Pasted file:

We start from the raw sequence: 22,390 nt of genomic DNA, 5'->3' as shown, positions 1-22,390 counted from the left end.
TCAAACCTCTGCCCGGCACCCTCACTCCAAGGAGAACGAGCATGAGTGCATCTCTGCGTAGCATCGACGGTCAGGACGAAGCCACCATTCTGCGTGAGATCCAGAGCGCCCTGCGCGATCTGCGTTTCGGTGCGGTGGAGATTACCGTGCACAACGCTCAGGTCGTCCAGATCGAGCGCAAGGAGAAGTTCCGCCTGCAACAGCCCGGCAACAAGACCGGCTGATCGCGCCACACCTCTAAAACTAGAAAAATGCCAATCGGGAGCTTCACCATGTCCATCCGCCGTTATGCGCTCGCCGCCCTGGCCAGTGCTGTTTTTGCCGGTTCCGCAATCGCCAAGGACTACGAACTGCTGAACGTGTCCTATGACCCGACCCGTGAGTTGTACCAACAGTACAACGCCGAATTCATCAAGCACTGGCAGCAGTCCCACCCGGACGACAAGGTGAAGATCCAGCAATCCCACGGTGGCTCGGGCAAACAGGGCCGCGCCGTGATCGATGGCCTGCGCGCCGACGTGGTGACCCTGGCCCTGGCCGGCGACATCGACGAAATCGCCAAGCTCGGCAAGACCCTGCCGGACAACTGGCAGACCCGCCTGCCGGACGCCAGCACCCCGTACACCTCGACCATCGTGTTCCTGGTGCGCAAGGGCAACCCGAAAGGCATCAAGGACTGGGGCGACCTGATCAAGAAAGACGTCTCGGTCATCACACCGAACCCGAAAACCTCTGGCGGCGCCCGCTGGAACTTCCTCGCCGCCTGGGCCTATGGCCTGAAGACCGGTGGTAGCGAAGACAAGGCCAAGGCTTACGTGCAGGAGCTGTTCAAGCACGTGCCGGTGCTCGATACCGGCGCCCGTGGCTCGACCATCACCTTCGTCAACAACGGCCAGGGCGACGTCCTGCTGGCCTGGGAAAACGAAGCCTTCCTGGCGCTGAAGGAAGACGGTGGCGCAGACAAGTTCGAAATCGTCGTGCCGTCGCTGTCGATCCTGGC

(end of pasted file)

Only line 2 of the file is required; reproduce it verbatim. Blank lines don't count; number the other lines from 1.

TCAAACCTCTGCCCGGCACCCTCACTCCAAGGAGAACGAGCATGAGTGCATCTCTGCGTAGCATCGACGGTCAGGACGAAGCCACCATTCTGCGTGAGATCCAGAGCGCCCTGCGCGATCTGCGTTTCGGTGCGGTGGAGATTACCGTGCACAACGCTCAGGTCGTCCAGATCGAGCGCAAGGAGAAGTTCCGCCTGCAACAGCCCGGCAACAAGACCGGCTGATCGCGCCACACCTCTAAAACTAGAAAAATGCCAATCGGGAGCTTCACCATGTCCATCCGCCGTTATGCGCTCGCCGCCCTGGCCAGTGCTGTTTTTGCCGGTTCCGCAATCGCCAAGGACTACGAACTGCTGAACGTGTCCTATGACCCGACCCGTGAGTTGTACCAACAGTACAACGCCGAATTCATCAAGCACTGGCAGCAGTCCCACCCGGACGACAAGGTGAAGATCCAGCAATCCCACGGTGGCTCGGGCAAACAGGGCCGCGCCGTGATCGATGGCCTGCGCGCCGACGTGGTGACCCTGGCCCTGGCCGGCGACATCGACGAAATCGCCAAGCTCGGCAAGACCCTGCCGGACAACTGGCAGACCCGCCTGCCGGACGCCAGCACCCCGTACACCTCGACCATCGTGTTCCTGGTGCGCAAGGGCAACCCGAAAGGCATCAAGGACTGGGGCGACCTGATCAAGAAAGACGTCTCGGTCATCACACCGAACCCGAAAACCTCTGGCGGCGCCCGCTGGAACTTCCTCGCCGCCTGGGCCTATGGCCTGAAGACCGGTGGTAGCGAAGACAAGGCCAAGGCTTACGTGCAGGAGCTGTTCAAGCACGTGCCGGTGCTCGATACCGGCGCCCGTGGCTCGACCATCACCTTCGTCAACAACGGCCAGGGCGACGTCCTGCTGGCCTGGGAAAACGAAGCCTTCCTGGCGCTGAAGGAAGACGGTGGCGCAGACAAGTTCGAAATCGTCGTGCCGTCGCTGTCGATCCTGGC